Let Sleeping Dragons Lie
HIGH Lovely presentation reminiscent of a high-quality Game Boy game.
LOW Combat is unintuitive, and at times unnecessary.
WTF: I can’t believe I used to think 8-bit music in headphones was pleasant.
I have incredibly fond memories of my Game Boy. It was a revolutionary handheld system, and titles such as Pokémon Red/Blue and Donkey Kong shaped my gaming tastes.
That was 1997. We’ve learned a lot about how to mold videogames since then, and almost every title developed for that console fails to hold up in 2021. Spacebot Interactive’s Dragonborne aims to take players back to their childhood with a nostalgic modern-day Game Boy RPG, and tf their goal was to create a game that would have been enjoyed in the ’90s, they’ve succeeded. However, Dragonborne is a faux relic from times past that hasn’t learned anything from twenty-five years of mechanical advancement.
Dragonborne opens with a mysterious cutscene depicting a dragon waking up and flying away. Focus then shifts to the hero, Kris, and his quest to find his missing father who is presumably attempting to tame this dragon. Along the way, Kris will explore towns, fight enemies, and solve puzzles in a top-down style.
The game looks lovely and evokes the same graphical and musical styles of a Game Boy title. Enemy sprites are detailed, lively and menacing, and towns are bustling with NPCs to interact with. They’re rather unmemorable, though — NPCs mostly spew generic RPG rhetoric in often difficult-to-read text boxes. There might be an occasional valuable hint, but the vast majority seems like non-vital filler taking up space.
There is a decent amount of world to explore, but progression is commonly halted by unintuitive rock-pushing puzzles and fetchquests. Backtracking is also a major issue — it’s commonly required for Kris to head back to previous towns on the other side of the map just to give someone their lost cat so he can continue his journey.
Those things are annoyances, but my real qualm with Dragonborne is combat. Battles are initiated when Kris runs into an enemy in the overworld, taking him into a turn-based battle scheme that any Pokémon fan would immediately recognize.
Kris has four menu options — attack, items, magic, and special attack. However, magic and special attacks are not available until far too late into the game, and most of them don’t alter play in significant ways. In fact, the first magic attack I received did less damage than my normal attack. So, for most of Dragonborne the only option is to swipe away with Kris’s spear and heal when health gets low.
Speaking of healing, there are three — a regular potion healing eight HP, a big healing potion healing 12, and a super healing spell which fully restores. The problem? Kris doesn’t have HP, he only has a health bar with no numerical value, so unless Kris is using a full heal, it’s a guessing game as to how much he will recover.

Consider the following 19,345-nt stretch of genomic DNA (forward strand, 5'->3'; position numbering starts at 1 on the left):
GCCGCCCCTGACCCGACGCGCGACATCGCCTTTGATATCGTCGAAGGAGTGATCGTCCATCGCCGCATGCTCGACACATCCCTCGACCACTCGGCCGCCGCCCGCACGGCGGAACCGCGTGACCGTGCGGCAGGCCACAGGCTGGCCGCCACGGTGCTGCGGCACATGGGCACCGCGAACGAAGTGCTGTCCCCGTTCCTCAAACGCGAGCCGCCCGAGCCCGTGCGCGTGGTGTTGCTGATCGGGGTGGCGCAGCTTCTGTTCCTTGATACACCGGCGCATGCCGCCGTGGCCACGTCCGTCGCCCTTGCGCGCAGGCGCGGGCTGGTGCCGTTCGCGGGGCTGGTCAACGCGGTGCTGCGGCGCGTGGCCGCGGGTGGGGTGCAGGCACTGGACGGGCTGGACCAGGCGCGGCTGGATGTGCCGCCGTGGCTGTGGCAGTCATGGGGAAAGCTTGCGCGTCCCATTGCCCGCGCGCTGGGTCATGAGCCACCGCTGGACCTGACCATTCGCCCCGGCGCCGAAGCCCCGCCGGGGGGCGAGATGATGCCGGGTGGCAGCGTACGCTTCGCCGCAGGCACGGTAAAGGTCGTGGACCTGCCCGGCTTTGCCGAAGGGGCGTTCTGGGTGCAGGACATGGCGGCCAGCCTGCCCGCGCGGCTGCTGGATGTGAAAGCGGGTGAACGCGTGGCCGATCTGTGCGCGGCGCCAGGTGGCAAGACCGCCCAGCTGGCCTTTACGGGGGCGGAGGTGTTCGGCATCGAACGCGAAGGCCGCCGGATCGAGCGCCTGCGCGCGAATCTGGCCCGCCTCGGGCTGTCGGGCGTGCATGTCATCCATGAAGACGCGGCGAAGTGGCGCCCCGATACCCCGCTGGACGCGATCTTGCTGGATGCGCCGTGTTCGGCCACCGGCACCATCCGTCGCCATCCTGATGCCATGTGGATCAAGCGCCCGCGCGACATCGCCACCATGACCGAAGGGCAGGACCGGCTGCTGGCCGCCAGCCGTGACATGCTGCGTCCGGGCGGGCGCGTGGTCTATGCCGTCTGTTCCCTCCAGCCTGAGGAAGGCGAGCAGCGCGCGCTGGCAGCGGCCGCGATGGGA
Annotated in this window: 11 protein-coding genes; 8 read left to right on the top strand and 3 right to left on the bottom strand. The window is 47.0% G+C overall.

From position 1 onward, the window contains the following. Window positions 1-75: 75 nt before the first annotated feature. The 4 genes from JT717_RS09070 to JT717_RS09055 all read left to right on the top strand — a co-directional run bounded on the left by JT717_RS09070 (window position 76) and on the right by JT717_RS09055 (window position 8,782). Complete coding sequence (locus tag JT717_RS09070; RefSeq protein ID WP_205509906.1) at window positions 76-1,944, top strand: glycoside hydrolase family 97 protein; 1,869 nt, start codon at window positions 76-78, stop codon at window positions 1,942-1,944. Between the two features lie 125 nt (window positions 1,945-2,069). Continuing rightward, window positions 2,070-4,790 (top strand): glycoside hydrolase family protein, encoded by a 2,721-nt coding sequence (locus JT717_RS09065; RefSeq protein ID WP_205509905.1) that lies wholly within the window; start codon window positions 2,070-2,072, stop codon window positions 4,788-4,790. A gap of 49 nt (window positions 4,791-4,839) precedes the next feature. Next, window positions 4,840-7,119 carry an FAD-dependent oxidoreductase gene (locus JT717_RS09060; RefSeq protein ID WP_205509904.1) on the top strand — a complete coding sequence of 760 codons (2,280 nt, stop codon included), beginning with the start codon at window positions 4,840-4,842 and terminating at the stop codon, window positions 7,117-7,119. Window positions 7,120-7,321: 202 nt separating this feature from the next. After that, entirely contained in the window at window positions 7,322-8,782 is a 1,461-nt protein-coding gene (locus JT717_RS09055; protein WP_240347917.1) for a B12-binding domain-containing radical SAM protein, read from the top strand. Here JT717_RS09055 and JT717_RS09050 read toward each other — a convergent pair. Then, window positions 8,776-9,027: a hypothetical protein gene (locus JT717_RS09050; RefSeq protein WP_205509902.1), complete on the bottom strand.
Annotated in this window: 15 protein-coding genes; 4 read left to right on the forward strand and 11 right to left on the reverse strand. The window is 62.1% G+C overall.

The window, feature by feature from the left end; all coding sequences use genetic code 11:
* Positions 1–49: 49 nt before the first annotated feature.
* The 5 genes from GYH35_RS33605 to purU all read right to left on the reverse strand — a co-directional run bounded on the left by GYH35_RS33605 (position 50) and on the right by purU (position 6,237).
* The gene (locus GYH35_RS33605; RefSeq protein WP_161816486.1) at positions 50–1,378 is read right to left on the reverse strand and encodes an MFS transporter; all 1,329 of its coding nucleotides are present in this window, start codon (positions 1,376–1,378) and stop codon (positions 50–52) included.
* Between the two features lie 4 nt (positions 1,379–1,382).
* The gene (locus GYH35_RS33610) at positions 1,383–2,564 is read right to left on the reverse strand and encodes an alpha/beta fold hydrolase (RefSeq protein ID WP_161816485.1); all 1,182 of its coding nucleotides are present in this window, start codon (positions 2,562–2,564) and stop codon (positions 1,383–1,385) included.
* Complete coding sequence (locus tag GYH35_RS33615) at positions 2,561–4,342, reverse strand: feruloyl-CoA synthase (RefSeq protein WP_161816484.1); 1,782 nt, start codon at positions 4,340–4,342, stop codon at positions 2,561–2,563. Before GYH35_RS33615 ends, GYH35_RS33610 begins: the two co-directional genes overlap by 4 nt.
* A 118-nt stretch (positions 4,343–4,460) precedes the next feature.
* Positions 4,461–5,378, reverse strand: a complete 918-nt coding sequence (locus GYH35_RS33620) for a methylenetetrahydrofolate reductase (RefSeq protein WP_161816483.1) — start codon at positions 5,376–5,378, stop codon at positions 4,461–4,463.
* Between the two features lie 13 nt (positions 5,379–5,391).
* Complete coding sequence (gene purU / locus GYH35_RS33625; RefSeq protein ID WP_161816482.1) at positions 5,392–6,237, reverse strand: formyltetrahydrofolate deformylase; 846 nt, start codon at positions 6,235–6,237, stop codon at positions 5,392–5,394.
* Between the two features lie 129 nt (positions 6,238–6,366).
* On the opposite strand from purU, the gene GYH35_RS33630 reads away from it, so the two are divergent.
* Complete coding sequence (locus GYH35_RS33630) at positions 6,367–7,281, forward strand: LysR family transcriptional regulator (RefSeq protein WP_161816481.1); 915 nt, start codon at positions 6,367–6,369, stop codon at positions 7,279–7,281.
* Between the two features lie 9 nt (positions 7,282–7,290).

Dragonborne has no leveling system or stats for Kris’s attack and defense. So what’s the reward for vanquishing foes? Coins.
With coins Kris can purchase more healing potions, but if Kris doesn’t get stronger from combat and the only reason to fight common enemies is to get potions to heal the damage taken from those encounters, why even battle at all? Once I had this realization, I avoided normal enemy encounters and only fought bosses, for which I was rarely underprepared. Dragonborne’s core gameplay is combat, but it’s not only mechanically underwhelming, it’s ultimately unnecessary.
After finishing my playthrough, I thought I might be being too harsh on Dragonborne — this is supposed to be a Game Boy title, so of course it would feel antiquated. The thought then occurred to me to compare it to some other RPGs of the ’80s and ’90s, so I watched gameplay from the original Dragon Quest, Final Fantasy, and Pokémon titles. While all three seem archaic by today’s standards, they have far more intuitive, engaging, and multi-dimensional battle systems than Dragonborne, and vastly stronger motivations to make progress.
I’m fine with the fact that Dragonborne is a throwback RPG, and in that sense it’s a lovely tribute to a classic console. What I am not fine with is the lack of meaningful combat and character-building. This title would have been barely satisfactory in 1997, and players looking for similar retro-themed experiences today have a wealth of better options.
— Alex Prakken
Disclosures: This game was developed and published by Spacebot Interactive, and is available on PC. This copy of the game was obtained from the publisher and reviewed on PC. The main campaign was completed in 7 hours. There is no multiplayer.
Parents: At the time of review, this game has no rating. There is non-graphic combat against fantasy monsters and some slightly scary-looking trolls and goblins, but I see no reason why this game would not be suitable for all ages.
Colorblind Modes: No Colorblind mode is available.
Deaf & Hard of Hearing Gamers: The game is fully subtitled, though the text cannot be resized and is difficult to read at times. Sound is not required for progression.
Remappable Controls: Controls are not remappable. There is no control diagram. The controls are:
A = B button
S = A Button
Shift = Select button
Enter = Start button
Directional arrows control Kris